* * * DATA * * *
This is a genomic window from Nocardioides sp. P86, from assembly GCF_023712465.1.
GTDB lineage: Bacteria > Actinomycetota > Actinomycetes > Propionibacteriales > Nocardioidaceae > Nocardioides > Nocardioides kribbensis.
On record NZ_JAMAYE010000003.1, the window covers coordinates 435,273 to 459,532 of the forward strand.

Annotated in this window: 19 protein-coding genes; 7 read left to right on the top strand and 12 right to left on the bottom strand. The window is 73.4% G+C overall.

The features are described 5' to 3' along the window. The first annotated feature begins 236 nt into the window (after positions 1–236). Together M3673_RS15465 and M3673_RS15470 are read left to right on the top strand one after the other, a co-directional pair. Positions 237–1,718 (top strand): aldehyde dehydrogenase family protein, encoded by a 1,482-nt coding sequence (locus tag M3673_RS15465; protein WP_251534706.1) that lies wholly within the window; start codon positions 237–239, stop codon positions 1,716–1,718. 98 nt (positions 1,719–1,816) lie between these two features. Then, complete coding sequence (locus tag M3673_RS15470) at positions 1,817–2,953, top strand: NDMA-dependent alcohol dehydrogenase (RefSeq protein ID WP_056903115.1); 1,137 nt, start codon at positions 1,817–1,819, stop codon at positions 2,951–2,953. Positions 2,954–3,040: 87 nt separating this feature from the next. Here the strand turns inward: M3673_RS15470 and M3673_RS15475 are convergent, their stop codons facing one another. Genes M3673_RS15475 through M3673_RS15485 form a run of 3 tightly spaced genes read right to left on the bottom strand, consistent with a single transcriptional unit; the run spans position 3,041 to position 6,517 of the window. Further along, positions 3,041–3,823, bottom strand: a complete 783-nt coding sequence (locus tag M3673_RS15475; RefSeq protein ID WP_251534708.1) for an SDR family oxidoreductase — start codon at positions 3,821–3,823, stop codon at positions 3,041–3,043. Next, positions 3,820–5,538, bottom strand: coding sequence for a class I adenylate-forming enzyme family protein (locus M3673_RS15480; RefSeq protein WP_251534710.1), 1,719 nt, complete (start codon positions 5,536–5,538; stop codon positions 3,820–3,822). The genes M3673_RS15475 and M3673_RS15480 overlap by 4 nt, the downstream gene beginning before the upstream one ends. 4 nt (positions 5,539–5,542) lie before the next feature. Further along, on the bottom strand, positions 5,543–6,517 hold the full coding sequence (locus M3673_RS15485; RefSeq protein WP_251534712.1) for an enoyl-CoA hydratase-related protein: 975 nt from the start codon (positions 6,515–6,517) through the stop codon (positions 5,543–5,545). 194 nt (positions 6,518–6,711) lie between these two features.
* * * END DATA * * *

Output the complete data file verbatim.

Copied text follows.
This is a genomic window from Nocardioides sp. P86, from assembly GCF_023712465.1.
GTDB lineage: Bacteria > Actinomycetota > Actinomycetes > Propionibacteriales > Nocardioidaceae > Nocardioides > Nocardioides kribbensis.
On record NZ_JAMAYE010000003.1, the window covers coordinates 435,273 to 459,532 of the forward strand.

Annotated in this window: 19 protein-coding genes; 7 read left to right on the top strand and 12 right to left on the bottom strand. The window is 73.4% G+C overall.

The features are described 5' to 3' along the window. The first annotated feature begins 236 nt into the window (after positions 1–236). Together M3673_RS15465 and M3673_RS15470 are read left to right on the top strand one after the other, a co-directional pair. Positions 237–1,718 (top strand): aldehyde dehydrogenase family protein, encoded by a 1,482-nt coding sequence (locus tag M3673_RS15465; protein WP_251534706.1) that lies wholly within the window; start codon positions 237–239, stop codon positions 1,716–1,718. 98 nt (positions 1,719–1,816) lie between these two features. Then, complete coding sequence (locus tag M3673_RS15470) at positions 1,817–2,953, top strand: NDMA-dependent alcohol dehydrogenase (RefSeq protein ID WP_056903115.1); 1,137 nt, start codon at positions 1,817–1,819, stop codon at positions 2,951–2,953. Positions 2,954–3,040: 87 nt separating this feature from the next. Here the strand turns inward: M3673_RS15470 and M3673_RS15475 are convergent, their stop codons facing one another. Genes M3673_RS15475 through M3673_RS15485 form a run of 3 tightly spaced genes read right to left on the bottom strand, consistent with a single transcriptional unit; the run spans position 3,041 to position 6,517 of the window. Further along, positions 3,041–3,823, bottom strand: a complete 783-nt coding sequence (locus tag M3673_RS15475; RefSeq protein ID WP_251534708.1) for an SDR family oxidoreductase — start codon at positions 3,821–3,823, stop codon at positions 3,041–3,043. Next, positions 3,820–5,538, bottom strand: coding sequence for a class I adenylate-forming enzyme family protein (locus M3673_RS15480; RefSeq protein WP_251534710.1), 1,719 nt, complete (start codon positions 5,536–5,538; stop codon positions 3,820–3,822). The genes M3673_RS15475 and M3673_RS15480 overlap by 4 nt, the downstream gene beginning before the upstream one ends. 4 nt (positions 5,539–5,542) lie before the next feature. Further along, on the bottom strand, positions 5,543–6,517 hold the full coding sequence (locus M3673_RS15485; RefSeq protein WP_251534712.1) for an enoyl-CoA hydratase-related protein: 975 nt from the start codon (positions 6,515–6,517) through the stop codon (positions 5,543–5,545). 194 nt (positions 6,518–6,711) lie between these two features.